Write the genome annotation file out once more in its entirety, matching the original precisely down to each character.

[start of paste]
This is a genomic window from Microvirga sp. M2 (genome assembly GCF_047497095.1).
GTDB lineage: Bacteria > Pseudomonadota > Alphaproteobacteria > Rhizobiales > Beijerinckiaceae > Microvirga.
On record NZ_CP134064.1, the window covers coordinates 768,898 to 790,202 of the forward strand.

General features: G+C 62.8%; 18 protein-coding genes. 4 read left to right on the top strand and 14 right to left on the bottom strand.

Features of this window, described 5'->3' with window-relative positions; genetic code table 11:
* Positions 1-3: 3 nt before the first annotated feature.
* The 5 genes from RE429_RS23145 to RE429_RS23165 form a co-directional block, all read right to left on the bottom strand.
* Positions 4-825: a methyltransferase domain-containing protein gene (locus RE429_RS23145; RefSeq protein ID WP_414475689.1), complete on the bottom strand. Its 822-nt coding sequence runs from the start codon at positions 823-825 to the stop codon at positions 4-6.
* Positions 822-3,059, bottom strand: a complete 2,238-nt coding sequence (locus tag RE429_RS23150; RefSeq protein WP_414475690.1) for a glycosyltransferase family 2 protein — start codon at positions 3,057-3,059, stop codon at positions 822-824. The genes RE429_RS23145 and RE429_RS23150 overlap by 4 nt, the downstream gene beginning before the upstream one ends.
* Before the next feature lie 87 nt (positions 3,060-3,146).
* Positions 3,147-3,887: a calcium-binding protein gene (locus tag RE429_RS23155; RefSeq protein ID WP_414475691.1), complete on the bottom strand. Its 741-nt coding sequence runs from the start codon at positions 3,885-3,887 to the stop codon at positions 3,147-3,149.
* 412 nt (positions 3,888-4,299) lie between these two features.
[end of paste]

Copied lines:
This is a genomic window from Microvirga sp. M2 (genome assembly GCF_047497095.1).
GTDB lineage: Bacteria > Pseudomonadota > Alphaproteobacteria > Rhizobiales > Beijerinckiaceae > Microvirga.
On record NZ_CP134064.1, the window covers coordinates 768,898 to 790,202 of the forward strand.

General features: G+C 62.8%; 18 protein-coding genes. 4 read left to right on the top strand and 14 right to left on the bottom strand.

Features of this window, described 5'->3' with window-relative positions; genetic code table 11:
* Positions 1-3: 3 nt before the first annotated feature.
* The 5 genes from RE429_RS23145 to RE429_RS23165 form a co-directional block, all read right to left on the bottom strand.
* Positions 4-825: a methyltransferase domain-containing protein gene (locus RE429_RS23145; RefSeq protein ID WP_414475689.1), complete on the bottom strand. Its 822-nt coding sequence runs from the start codon at positions 823-825 to the stop codon at positions 4-6.
* Positions 822-3,059, bottom strand: a complete 2,238-nt coding sequence (locus tag RE429_RS23150; RefSeq protein WP_414475690.1) for a glycosyltransferase family 2 protein — start codon at positions 3,057-3,059, stop codon at positions 822-824. The genes RE429_RS23145 and RE429_RS23150 overlap by 4 nt, the downstream gene beginning before the upstream one ends.
* Before the next feature lie 87 nt (positions 3,060-3,146).
* Positions 3,147-3,887: a calcium-binding protein gene (locus tag RE429_RS23155; RefSeq protein ID WP_414475691.1), complete on the bottom strand. Its 741-nt coding sequence runs from the start codon at positions 3,885-3,887 to the stop codon at positions 3,147-3,149.
* 412 nt (positions 3,888-4,299) lie between these two features.